Distribution of R-M269 in Europe increases in frequency from east to west. It peaks at the national level in Wales at a rate of 92%, at 82% in Ireland, 70% in Scotland, 68% in Spain, 60% in France (76% in Normandy), about 60% in Portugal, 50% in Germany, 50% in the Netherlands, 47% in Italy, 45% in Eastern England, 43% in Denmark and 42% in Iceland. It is as high as 95% in parts of Ireland. It is also found in some areas of North Africa, where its frequency peaks at 10% in some parts of Algeria. M269 has likewise been observed among 8% of the Herero in Namibia. The R-M269 subclade has been found in ancient Guanche (Bimbapes) fossils excavated in Punta Azul, El Hierro, Canary Islands, which are dated to the 10th century (~44%). In western Asia, R-M269 has been reported in 29.2% of Assyrian males from Iran. Haplogroup R1b1 and its subclades in Asia. M269* (xL23) is found at highest frequency in the central Balkans notably Kosovo with 7.9%, North Macedonia 5.1% and Serbia 4.4%. Kosovo is notable in having a high percentage of descendant L23* or L23(xM412) at 11.4% unlike most other areas with significant percentages of M269* and L23* except for Poland with 2.4% and 9.5% and the Bashkirs of southeast Bashkortostan with 2.4% and 32.2% respectively. Notably this Bashkir population also has a high percentage of M269 sister branch M73 at 23.4%. Five individuals out of 110 tested in the Ararat Valley, Armenia belonged to R1b1a2* and 36 to L23*, with none belonging to known subclades of L23. Trofimova et al. (2015) found a surprising high frequency of R1b-L23 (Z2105/2103) among the peoples of the Idel-Ural. 21 out of 58 (36.2%) of Burzyansky District Bashkirs, 11 out of 52 (21.2%) of Udmurts, 4 out of 50 (8%) of Komi, 4 out of 59 (6.8%) of Mordvins, 2 out of 53 (3.8%) of Besermyan and 1 out of 43 (2.3%) of Chuvash were R1b-L23 (Z2105/2103), the type of R1b found in the recently analyzed Yamna remains of the Samara Oblast and Orenburg Oblast.
Especially Western European R1b is dominated by specific sub-clades of R-M269 (with some small amounts of other types found in areas such as Sardinia). Within Europe, R-M269 is dominated by R-M412, also known as R-L51, which according to Myres et al. (2010) is "virtually absent in the Near East, the Caucasus and West Asia." This Western European population is further divided between R-P312/S116 and R-U106/S21, which appear to spread from the western and eastern Rhine river basin respectively. Myres et al. note further that concerning its closest relatives, in R-L23*, it is "instructive" that these are often more than 10% of the population in the Caucasus, Turkey, and some southeast European and circum-Uralic populations.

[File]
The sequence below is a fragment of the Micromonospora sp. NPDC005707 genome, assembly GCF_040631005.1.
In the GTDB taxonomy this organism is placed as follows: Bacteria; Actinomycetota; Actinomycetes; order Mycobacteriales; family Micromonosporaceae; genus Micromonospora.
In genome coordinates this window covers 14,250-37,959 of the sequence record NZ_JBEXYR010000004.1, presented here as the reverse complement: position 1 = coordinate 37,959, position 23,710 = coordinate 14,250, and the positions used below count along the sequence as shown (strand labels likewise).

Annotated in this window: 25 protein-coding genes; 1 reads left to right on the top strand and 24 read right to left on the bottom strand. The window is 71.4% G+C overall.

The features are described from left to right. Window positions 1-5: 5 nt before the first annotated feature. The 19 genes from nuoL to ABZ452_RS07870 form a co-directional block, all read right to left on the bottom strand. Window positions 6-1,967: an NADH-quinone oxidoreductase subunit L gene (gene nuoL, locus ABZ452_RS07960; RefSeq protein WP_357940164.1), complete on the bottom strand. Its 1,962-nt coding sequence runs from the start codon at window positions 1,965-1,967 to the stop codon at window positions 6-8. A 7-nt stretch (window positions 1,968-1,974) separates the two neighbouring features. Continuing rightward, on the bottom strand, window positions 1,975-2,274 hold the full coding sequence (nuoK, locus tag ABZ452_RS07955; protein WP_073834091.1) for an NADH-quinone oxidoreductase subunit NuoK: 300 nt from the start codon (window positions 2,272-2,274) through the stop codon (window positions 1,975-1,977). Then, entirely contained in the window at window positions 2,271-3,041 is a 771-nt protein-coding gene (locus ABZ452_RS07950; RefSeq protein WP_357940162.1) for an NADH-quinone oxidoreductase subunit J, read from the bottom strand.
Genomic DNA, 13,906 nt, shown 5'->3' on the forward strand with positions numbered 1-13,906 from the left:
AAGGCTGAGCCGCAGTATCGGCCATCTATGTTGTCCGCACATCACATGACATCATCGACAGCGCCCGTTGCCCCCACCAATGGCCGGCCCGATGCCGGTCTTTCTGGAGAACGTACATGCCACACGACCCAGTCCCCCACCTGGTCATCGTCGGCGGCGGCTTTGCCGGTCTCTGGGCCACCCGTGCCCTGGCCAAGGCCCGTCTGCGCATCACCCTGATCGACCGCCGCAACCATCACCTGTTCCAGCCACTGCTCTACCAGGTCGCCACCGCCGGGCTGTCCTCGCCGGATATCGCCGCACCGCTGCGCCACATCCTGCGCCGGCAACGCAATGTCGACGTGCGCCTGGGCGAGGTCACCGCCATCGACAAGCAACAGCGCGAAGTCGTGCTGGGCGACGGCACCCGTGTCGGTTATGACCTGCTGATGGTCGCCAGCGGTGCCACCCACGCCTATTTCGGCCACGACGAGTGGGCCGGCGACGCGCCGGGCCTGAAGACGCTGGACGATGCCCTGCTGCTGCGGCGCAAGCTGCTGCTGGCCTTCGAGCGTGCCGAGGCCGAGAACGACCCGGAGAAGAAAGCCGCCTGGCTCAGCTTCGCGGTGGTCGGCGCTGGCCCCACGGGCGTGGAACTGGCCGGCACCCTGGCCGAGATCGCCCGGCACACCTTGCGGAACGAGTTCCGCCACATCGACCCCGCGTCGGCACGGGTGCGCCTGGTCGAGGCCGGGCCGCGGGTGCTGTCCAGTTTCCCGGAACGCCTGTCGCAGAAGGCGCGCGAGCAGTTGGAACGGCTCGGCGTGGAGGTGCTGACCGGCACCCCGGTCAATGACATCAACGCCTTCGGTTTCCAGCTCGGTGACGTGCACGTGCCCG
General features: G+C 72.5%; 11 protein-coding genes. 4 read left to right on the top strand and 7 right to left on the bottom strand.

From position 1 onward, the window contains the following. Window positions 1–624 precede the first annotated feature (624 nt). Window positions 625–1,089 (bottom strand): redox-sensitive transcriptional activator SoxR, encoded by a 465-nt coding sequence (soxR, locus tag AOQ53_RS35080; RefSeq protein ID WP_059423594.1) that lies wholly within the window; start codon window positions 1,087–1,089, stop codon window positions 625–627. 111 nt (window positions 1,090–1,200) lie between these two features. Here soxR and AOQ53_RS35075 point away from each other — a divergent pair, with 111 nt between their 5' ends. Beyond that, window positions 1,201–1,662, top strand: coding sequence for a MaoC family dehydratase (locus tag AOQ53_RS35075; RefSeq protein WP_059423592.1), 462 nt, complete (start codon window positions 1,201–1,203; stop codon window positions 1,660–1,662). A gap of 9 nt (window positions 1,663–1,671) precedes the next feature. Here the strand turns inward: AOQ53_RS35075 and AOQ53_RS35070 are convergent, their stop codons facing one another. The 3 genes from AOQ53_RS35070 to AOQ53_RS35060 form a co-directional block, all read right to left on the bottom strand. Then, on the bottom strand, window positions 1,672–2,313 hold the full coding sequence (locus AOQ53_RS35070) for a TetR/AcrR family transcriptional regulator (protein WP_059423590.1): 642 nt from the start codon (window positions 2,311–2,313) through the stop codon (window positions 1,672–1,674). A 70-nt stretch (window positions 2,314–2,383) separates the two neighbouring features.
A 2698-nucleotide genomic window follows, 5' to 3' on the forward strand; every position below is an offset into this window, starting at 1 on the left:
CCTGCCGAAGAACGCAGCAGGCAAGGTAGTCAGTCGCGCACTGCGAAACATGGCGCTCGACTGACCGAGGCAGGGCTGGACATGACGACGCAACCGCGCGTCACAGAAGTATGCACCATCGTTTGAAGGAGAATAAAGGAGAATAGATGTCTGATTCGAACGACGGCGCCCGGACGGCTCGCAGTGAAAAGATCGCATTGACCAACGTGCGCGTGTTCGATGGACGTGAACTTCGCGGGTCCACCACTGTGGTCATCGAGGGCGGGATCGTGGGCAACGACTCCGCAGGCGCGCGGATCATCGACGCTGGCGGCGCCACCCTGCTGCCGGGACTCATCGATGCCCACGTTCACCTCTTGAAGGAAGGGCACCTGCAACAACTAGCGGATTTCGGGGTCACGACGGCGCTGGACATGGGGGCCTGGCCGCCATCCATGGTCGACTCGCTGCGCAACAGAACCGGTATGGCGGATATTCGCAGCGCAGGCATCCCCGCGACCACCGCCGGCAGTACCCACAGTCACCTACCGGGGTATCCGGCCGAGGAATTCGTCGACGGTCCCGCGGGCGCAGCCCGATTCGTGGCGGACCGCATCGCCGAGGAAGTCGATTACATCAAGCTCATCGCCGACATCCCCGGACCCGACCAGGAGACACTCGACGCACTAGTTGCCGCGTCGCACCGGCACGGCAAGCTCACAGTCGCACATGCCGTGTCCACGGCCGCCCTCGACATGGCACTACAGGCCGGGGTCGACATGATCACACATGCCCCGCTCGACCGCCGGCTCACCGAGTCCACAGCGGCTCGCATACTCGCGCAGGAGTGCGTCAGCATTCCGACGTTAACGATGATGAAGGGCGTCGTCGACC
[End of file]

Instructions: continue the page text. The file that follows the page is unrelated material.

In Western Europe it is present but in generally much lower levels apart from "an instance of 27% in Switzerland's Upper Rhone Valley." In addition, the sub-clade distribution map, Figure 1h titled "L11(xU106,S116)", in Myres et al. shows that R-P310/L11* (or as yet undefined subclades of R-P310/L11) occurs only in frequencies greater than 10% in Central England with surrounding areas of England and Wales having lower frequencies. This R-P310/L11* is almost non-existent in the rest of Eurasia and North Africa with the exception of coastal lands fringing the western and southern Baltic (reaching 10% in Eastern Denmark and 6% in northern Poland) and in Eastern Switzerland and surrounds.
In 2009, DNA extracted from the femur bones of 6 skeletons in an early-medieval burial place in Ergolding (Bavaria, Germany) dated to around c. 670 yielded the following results: 4 were found to be haplogroup R1b with the closest matches in modern populations of Germany, Ireland and the USA while 2 were in Haplogroup G2a.
Population studies which test for M269 have become more common in recent years, while in earlier studies men in this haplogroup are only visible in the data by extrapolation of what is likely. The following gives a summary of most of the studies which specifically tested for M269, showing its distribution (as a percentage of total population) in Europe, North Africa, the Middle East and Central Asia as far as China and Nepal.
|Wales||National||65||92.3%||Balaresque et al. (2009)|
|Spain||Basques||116||87.1%||Balaresque et al. (2009)|
|Ireland||National||796||85.4%||Moore et al. (2006)|
|Spain||Catalonia||80||81.3%||Balaresque et al. (2009)|
|Italy||Lombardy||78||80.8%||Grugni et al.|
|France||Ille-et-Vilaine||82||80.5%||Balaresque et al. (2009)|
|France||Haute-Garonne||57||78.9%||Balaresque et al. (2009)|